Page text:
We also took time to stroll around the small graveyard. After a few minutes, we turned it into a bit of a game, trying to find the oldest grave. It was a bit challenging because many of the stones were faded, but we ended up finding one from 1700 which was a thrill. Being the history nerds that we are, we loved it.


And for you Outlander fans, there’s one gravestone clearly marked James Fraser. It was a few decades too late to really be the fictional character, but my friend and I did stand there amazed for a few moments before moving on.



Leakey’s Bookshop


Nearly right next to the Old High Church is Leakey’s Secondhand Bookshop. It’s only Scotland’s second largest secondhand bookshop, but for someone who loves books, it was thrilling to go into. There were books piled everywhere, on shelves, on desks, and on top of tables.

The number of old books at Leakey's Bookshop was unbelievable!

Every category of book you can think of was somewhere in that shop, burried under titles. My friend and I browsed the history, travel, and Scotland sections and marveled at just how many old books there were in one place. A gorgeous winding rail staircase to the second floor aptly fits the scene.


There are also loads of maps everywhere in this shop for purchase. If you’re a map nerd, you won’t be disappointed as you find prints and pictures from Inverness, Scotland, and the UK at various points in history.


Greig Street Bridge


Walking over Greig Street Bridge became a routine each day going from our hotel to wherever we were heading

We passed over this bridge so many times during out stay in Inverness since it led right to our hotel. This cute little foot bridge spans the River Ness and offers gorgeous views of the city on either side of the River and the mountains along the River in the distance. Watch out, the bridge will begin to bounce as you walk across it, so laugh and hold on!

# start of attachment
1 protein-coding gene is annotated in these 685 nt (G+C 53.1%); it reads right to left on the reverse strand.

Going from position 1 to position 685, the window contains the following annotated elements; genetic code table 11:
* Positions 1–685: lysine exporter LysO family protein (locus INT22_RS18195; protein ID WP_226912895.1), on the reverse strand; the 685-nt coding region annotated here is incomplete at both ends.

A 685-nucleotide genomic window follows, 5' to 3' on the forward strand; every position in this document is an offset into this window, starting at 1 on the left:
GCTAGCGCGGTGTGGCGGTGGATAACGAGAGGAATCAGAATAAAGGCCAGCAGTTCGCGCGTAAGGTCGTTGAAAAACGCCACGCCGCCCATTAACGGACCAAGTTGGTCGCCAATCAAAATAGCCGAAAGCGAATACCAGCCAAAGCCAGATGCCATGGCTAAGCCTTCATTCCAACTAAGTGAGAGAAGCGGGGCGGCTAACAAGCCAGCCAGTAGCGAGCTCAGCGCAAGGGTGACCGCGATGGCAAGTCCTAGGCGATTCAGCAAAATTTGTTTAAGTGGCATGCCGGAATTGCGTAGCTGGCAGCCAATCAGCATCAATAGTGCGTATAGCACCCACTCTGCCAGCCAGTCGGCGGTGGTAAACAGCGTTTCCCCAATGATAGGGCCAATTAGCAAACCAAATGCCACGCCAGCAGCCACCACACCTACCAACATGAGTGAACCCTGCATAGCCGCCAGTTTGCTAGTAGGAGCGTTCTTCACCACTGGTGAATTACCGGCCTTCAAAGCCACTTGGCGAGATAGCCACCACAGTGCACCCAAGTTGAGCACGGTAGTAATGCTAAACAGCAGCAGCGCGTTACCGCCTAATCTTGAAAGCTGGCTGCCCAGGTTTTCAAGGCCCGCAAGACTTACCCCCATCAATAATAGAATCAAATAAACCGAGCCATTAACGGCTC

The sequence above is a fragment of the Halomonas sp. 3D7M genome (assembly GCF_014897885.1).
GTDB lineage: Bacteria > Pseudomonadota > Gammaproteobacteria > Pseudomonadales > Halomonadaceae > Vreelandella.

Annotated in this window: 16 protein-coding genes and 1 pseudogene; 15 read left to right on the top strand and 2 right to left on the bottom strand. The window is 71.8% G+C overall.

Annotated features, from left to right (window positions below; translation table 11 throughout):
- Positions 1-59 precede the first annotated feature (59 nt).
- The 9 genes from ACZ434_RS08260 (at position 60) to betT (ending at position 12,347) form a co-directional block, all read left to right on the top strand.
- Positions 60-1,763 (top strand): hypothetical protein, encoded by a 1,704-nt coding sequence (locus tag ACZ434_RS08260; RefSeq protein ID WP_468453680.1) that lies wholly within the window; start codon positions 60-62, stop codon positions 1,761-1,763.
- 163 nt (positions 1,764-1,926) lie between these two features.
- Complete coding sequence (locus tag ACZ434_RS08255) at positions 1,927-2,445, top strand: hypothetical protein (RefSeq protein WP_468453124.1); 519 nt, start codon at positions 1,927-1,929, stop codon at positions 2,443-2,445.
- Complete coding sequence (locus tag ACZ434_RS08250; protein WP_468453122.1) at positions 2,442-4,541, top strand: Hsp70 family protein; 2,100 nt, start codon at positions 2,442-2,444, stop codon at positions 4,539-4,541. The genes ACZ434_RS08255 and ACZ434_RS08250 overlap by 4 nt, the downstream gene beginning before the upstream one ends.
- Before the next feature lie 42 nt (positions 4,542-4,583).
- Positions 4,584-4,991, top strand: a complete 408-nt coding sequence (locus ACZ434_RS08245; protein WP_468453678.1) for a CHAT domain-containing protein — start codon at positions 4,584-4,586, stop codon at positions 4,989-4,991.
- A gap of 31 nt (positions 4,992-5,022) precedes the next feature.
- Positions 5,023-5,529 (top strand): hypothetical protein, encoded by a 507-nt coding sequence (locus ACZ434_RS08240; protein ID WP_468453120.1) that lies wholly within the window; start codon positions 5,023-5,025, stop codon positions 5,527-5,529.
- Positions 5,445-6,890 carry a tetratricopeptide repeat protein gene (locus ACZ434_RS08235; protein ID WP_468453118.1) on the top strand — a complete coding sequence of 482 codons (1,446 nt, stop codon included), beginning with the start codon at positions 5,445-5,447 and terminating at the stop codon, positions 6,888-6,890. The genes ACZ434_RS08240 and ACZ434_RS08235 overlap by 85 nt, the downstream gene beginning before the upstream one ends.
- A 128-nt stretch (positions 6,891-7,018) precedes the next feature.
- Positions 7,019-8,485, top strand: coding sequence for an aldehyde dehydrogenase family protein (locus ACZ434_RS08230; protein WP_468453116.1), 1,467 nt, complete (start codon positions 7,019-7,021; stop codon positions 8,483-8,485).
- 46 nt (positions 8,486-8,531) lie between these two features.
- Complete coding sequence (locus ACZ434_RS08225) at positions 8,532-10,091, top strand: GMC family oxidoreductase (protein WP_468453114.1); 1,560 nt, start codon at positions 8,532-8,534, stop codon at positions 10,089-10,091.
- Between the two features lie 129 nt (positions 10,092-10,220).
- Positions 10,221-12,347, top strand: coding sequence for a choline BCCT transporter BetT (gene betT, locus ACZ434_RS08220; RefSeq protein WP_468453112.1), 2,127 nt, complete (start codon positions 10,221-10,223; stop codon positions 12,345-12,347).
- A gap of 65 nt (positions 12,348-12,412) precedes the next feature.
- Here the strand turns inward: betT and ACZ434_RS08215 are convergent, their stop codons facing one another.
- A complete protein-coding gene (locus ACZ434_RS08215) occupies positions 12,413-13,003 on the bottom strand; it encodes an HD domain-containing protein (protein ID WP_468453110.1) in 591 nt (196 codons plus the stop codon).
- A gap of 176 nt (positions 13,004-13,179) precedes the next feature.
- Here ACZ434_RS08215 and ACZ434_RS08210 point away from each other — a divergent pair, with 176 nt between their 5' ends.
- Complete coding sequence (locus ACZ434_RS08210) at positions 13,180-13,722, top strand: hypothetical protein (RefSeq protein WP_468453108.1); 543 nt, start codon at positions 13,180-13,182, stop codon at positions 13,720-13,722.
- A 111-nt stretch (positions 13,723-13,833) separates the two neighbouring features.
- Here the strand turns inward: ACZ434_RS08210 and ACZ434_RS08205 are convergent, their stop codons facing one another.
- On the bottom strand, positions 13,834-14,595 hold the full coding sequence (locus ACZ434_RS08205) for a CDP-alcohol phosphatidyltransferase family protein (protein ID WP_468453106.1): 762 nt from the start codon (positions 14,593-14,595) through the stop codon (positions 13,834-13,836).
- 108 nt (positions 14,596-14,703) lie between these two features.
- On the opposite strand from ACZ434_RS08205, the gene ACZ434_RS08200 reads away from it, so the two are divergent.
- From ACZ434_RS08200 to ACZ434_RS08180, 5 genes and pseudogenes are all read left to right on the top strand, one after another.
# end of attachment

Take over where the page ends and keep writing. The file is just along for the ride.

Strolling the City


Though it might not be a very active city, Inverness still is enchanting to stroll. Believe it or not, the dreary weather seemed to just add to the taste of the town. They have all the normal shops, but there was something exciting about going into places on such an off season day. We browsed craft, quilting, and music shops, and walked past restaurants, pancake shops, and so many other interesting and wild places I wish we could’ve seen.


So even though the day got turned on its head for my friend and I, Scotland had a way of making our day a splendid little tour of Inverness. It’s a captivating city and walking the streets, I could just tell that so much had happened there. It’s just a reminder to me that Scotland is a wild place and that the history just seeps right into the group.

The city of Inverness, bright with golden lights after dark

Check out my overview article of Inverness here and read some of my other guides to the city, surrounding attractions, and the best places to eat! If you’ve ever been to Inverness, let me know what you did below! If you’ve never been, let me know what you’d be most excited to see!